Today was the Five incidents, one theme. Here are a few short summaries of the other papers that are particularly related to my own interests:
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Zubair Nabi, *Information Technology University, Pakistan *Presented by Mobin Javed, University of California, Berkeley
As one might assume, this presentation was about the details of Pakistan’s censorship. It is a far more focused paper than my own or other works, but this lets them take a more detailed work. Essentially, they find a changing system((Which always seems to happen)), from an ISP-level censorship before April to a completely state owned, country wide system afterward. Over time, various sites have been blocked entirely (YouTube) or in part (specific videos). Overall, it’s an in-depth look at the Pakistani case, which hasn’t been done before, but there’s nothing particularly unique in how Pakistani censorship works.
Simurgh Aryan and Homa Aryan, *Aryan Censorship Project; *J. Alex Halderman, University of Michigan
Like the previous presentation, this paper talks about censorship in Iran. As an indicator of just how serious a problem this is, the paper was written pseudonymously with the exception of Alex Halderman. Given that though, Iran’s censorship system is particularly interesting in it’s scale. With the exception of the Great Firewall of China, it’s one of the most complicated systems in the world. They perform HTTP Host filtering, DNS hijacking, port/protocol based throttling, and even keyword based filtering (which to my knowledge had only previously been confirmed in China). In addition, they make use of a private IP space (10.10.0.0/16) within the country, making study from outside difficult. Like others though, the system is constantly changing, making studies like this difficult.
Sheharbano Khattak, *Independent Researcher; *Mobin Javed, *University of California, Berkeley;* Philip D. Anderson, *Independent Researcher; *Vern Paxson, University of California, Berkeley, and International Computer Science Institute
This presentation aims to develop a system capable of analyzing a censorship system directly, determining its capabilities and then evading it using a custom built solution. In this case, they look into five key features:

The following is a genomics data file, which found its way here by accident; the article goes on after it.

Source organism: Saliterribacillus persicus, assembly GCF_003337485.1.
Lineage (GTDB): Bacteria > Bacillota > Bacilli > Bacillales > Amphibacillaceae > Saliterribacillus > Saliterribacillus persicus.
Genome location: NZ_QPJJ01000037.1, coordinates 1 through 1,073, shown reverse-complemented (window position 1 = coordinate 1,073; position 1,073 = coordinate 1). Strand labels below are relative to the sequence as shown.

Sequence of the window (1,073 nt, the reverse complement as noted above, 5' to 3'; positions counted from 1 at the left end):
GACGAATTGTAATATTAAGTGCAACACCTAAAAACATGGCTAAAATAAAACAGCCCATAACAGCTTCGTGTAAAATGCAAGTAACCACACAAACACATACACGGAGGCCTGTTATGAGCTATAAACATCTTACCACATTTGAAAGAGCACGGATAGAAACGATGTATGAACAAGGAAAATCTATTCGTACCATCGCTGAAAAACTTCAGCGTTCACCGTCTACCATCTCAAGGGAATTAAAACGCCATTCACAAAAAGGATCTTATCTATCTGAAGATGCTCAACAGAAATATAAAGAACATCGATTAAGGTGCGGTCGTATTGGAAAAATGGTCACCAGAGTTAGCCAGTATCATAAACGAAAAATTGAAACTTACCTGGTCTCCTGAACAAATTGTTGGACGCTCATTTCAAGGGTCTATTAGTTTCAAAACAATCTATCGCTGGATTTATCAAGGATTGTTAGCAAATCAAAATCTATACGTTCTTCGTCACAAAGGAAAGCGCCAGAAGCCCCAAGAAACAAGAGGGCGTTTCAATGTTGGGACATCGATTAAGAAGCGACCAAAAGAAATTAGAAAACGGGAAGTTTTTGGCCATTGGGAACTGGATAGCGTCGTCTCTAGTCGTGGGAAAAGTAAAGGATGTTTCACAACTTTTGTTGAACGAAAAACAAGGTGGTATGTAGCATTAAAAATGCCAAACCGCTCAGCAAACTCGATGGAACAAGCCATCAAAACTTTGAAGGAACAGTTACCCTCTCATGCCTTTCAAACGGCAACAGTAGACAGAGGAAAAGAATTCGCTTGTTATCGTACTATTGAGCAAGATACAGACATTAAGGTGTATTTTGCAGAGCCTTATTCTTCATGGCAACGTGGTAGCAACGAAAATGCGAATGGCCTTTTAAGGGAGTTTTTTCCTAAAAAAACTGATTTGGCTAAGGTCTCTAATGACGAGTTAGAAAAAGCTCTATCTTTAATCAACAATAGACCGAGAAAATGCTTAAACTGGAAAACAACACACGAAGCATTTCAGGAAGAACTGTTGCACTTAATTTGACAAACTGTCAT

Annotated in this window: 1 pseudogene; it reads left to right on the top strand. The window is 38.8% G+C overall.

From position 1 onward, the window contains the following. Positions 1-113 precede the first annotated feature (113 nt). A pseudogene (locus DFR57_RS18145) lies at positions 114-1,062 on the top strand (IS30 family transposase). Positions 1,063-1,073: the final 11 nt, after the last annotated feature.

- Creation – What parts of the TCP handshake is the censor looking for?
- TCP/IP reassembly – What degree of fragmentation can the censor deal with?
- State management – How much state does a censor maintain and can that be overwhelmed?
- Teardown – When is state clear (RST / FIN)?
- Protocol inspection – Is the censor scanning for certain protocols / applications (Tor)?
While they only scanned China’s Great Firewall so far, it seems like a promising method. I’d like to see it extended to other countries. There was also a rather interesting discussion both during and after the talk about the ethics of this sort of research. Is it ethical to DoS the Great Firewall?
Philipp Winter, The Tor Project and Karlstad University
Being pretty much the name when it comes to anti-censorship tools (that and proxies), Tor is always well represented as censorship and privacy related conferences–FOCI being no exception. Essentially, this presentation talked about the problem of getting good measurements in countries where direct access is hard to come by. Essentially, they want to build a system that anyone can run and that can phone home anonymously–hopefully side stepping the issue that just running these tools is dangerous in some countries. It doesn’t seem like they have a particularly wide selection of tools as of yet, but it does seem to be a good start.
Charalampos Rotsos, Heidi Howard, and David Sheets, *University of Cambridge;* Richard Mortier, *University of Nottingham;* Anil Madhavapeddy, Amir Chaudhry, and Jon Crowcroft, University of Cambridge
Given that this is a computer science conference with people particularly interested in privacy and anonymity, it’s interesting the number of people that maintain their own servers. One problem with that though, is how do you connect everything? How can you talk to personally managed devices? Well, one problem is that NATs and other technologies have made it hard to directly connect to people. As you may be able to guess from the title, the authors’ suggestion is to use DNS and domains directly. It seems like a neat idea–and really makes me want to run my own DNS server. It certainly makes me more interested in running my own server one day…
As a side note, I found this quote particularly amusing:
“DNS servers can play games. As long as they appear to deliver a syntactically correct response to every query, they can fiddle the semantics.” –RFC3234
Michael F. Nowlan, David Wolinsky, and Bryan Ford, Yale University
Here’s the second expected Tor paper of the day. Essentially, they note that as more and more users in an area use Tor there will be bottlenecks because of how the TCP queue works–packets have to be delivered in order. They fix it using two of their own protocols: uTCP and uTLS (the u stands for un-ordered). Basically, they allow for consistency and ordering as TCP does but also allow packets to be delivered out of ordered, thus speeding up delivery in these instances.
At the end of the day, we had a rump session. Here are a few questions / comments / concerns:
- Countries share a lot of data; how does this interfere with projects like Tor?
- Anonymity is great; but what about terrorists?
- “Anonymity is when no one knows who you are talking to–even the person you are talking to. Privacy is communicating without being overheard.”
- There are a lot of badly worded restrictions on exports of exactly the kind of thing the FOCI community works on.